The world ideological climate is now more contested, as well. After being in retreat for decades, authoritarian regimes are increasingly pushing back against liberalizing currents, as the 2008 global financial crisis and its aftermath have raised questions about whether democracies can deliver the goods. Russia, China, and other authoritarian regimes have meanwhile re-entered the global ideological competition in significant ways, touting the virtues of centralized control and “state capitalism,” and pushing back against Western concepts of political liberalism and human rights. Even countries that are part of the U.S.-led alliance system have regressed politically. Hungarian Prime Minister Viktor Orbán has proclaimed the rise of the “illiberal state” as an antidote to the weaknesses of liberal democracy, and his example has gained admirers in Poland, Slovakia, and elsewhere. As a result of all this, although democracy remains robust by historical standards, the advance of electoral democracy has stalled over the past decade, and some contend that a “democratic recession” is underway.9 If history ever ended, it has restarted once more. In the realm of ideas as in the realm of geopolitics, American primacy seems less daunting than before.
Finally, there are questions about the trajectory of America’s own engagement with the world. The United States has experienced significant real declines in defense spending over the past half-decade, forcing difficult tradeoffs between force structure, readiness, and modernization. The wars in Iraq and Afghanistan have encouraged pro-retrenchment sentiments at home; they have also raised doubts regarding America’s judgment in starting wars and its ability to conclude those wars successfully. U.S. partners in Europe, the Middle East, and East Asia now appear concerned that America might undertake a broad-based withdrawal from key regions; for their part, Americans seem less convinced as to why the United States should retain such an assertive strategy when there is no obvious existential threat to national security to justify it. According to one poll conducted in 2013, 52 percent of Americans—the highest proportion in decades—believed that the country should now “mind its own business internationally and let other countries get along the best they can on their own.”10 These factors have collectively fed into a narrative of national ennui and decline that is more pronounced than at any time since the 1970s.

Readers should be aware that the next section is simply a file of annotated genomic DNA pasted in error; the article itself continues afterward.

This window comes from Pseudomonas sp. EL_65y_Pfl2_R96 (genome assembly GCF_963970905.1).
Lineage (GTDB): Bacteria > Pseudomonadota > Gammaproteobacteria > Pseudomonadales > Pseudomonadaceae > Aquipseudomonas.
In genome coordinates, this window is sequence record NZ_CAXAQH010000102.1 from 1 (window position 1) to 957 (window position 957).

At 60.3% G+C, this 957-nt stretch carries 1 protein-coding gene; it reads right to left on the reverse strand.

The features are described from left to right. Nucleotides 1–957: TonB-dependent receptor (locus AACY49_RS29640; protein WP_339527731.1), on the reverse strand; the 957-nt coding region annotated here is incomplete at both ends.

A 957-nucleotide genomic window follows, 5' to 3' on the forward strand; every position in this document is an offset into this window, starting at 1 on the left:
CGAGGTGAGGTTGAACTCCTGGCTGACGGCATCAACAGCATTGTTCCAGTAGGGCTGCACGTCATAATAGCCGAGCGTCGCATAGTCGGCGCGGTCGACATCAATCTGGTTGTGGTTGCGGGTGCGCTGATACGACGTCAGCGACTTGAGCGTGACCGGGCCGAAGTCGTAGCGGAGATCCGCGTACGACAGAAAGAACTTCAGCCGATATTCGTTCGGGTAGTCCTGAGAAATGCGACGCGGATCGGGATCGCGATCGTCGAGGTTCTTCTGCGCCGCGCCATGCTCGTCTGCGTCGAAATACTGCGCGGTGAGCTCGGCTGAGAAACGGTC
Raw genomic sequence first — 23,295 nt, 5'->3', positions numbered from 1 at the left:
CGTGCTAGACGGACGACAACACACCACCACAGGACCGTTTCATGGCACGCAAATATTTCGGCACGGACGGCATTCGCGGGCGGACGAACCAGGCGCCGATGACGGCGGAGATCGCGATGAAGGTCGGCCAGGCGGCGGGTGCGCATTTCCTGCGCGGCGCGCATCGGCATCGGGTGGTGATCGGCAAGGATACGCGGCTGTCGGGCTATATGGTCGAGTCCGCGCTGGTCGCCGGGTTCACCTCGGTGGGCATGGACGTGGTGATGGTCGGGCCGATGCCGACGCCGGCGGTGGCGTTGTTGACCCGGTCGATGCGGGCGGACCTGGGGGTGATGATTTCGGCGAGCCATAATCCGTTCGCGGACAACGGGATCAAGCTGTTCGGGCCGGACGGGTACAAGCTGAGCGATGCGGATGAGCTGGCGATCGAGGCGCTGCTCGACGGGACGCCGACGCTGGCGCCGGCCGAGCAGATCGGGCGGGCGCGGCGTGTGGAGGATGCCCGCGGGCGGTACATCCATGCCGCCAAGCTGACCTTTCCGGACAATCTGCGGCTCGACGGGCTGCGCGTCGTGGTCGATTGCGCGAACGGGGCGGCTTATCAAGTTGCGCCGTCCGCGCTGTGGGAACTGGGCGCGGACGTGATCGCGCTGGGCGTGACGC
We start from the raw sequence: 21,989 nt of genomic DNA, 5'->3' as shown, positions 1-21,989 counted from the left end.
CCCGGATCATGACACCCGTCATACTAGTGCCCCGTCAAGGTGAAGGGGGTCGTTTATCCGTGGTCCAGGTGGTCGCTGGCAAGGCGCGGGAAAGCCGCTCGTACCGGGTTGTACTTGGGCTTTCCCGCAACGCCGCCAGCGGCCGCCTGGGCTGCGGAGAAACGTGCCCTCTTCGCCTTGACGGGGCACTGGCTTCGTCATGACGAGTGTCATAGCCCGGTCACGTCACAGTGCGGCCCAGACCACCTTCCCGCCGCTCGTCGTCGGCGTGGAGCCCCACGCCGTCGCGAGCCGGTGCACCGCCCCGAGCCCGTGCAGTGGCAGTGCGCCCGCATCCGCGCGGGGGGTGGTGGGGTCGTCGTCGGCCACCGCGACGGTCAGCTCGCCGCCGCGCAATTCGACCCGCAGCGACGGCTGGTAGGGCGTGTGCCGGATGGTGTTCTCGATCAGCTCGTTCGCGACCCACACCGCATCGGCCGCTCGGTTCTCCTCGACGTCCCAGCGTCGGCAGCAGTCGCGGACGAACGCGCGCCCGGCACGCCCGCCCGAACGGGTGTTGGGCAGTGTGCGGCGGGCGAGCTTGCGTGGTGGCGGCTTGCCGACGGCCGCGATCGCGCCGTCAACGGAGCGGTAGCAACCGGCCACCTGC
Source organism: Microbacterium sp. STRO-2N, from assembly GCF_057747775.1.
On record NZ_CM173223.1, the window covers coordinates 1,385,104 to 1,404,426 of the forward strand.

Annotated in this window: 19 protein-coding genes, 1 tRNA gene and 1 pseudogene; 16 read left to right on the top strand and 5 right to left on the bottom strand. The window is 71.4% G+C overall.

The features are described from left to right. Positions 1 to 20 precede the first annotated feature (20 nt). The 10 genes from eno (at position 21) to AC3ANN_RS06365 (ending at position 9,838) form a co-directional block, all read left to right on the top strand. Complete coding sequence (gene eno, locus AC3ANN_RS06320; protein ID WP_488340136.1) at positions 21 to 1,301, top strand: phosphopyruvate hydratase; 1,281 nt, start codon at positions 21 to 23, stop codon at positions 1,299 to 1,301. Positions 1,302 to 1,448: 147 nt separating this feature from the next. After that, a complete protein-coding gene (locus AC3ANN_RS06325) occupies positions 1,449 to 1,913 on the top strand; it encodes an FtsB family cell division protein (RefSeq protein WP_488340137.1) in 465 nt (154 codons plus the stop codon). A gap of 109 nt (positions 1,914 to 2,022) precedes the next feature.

Yet if this narrative is not baseless, it is overstated. For the idea that the era of American primacy has passed—that we are now entering or have already entered a truly multipolar world—is far from the truth. By virtually all key measures, the United States still has substantial, even massive, leads over its closest competitors. In 2015, the United States claimed a nearly $18 trillion GDP that was more than $7 trillion larger than China’s, and it possessed a per capita GDP (a crucial measure of how much money a government can extract from its citizens to pursue geopolitical ends) roughly four times that of China. In the military realm, U.S. annual defense spending is still roughly three times that of China, meaning that for all the talk of Beijing catching up to Washington, the absolute American lead in overall military investment and capabilities is actually getting substantially larger every year.11
Indeed, America’s global lead is probably far more significant than indicated by simple numerical measures like GDP and percentage of global military spending. GDP is a commonly used but problematic way of comparing U.S. and Chinese economic strength. It is merely a snapshot, rather than a fully explanatory measure, of how wealth accrues over time; it does not account for factors such as the damage that China is doing to its own long-term economic potential through the devastation of its natural environment; it understates important U.S. advantages such as the fact that American citizens own significant minority shares in foreign corporations. By a more holistic measure of national economic strength—“inclusive wealth,” which takes account of manufactured capital, human capital, and natural capital—the United States was still roughly 4.5 times wealthier than China as recently as 2010. Add in the enormous long-term economic problems that China faces, from declining growth rates to a massive asset bubble to a rapidly aging population, and forecasts of coming Chinese economic supremacy become more tenuous still.12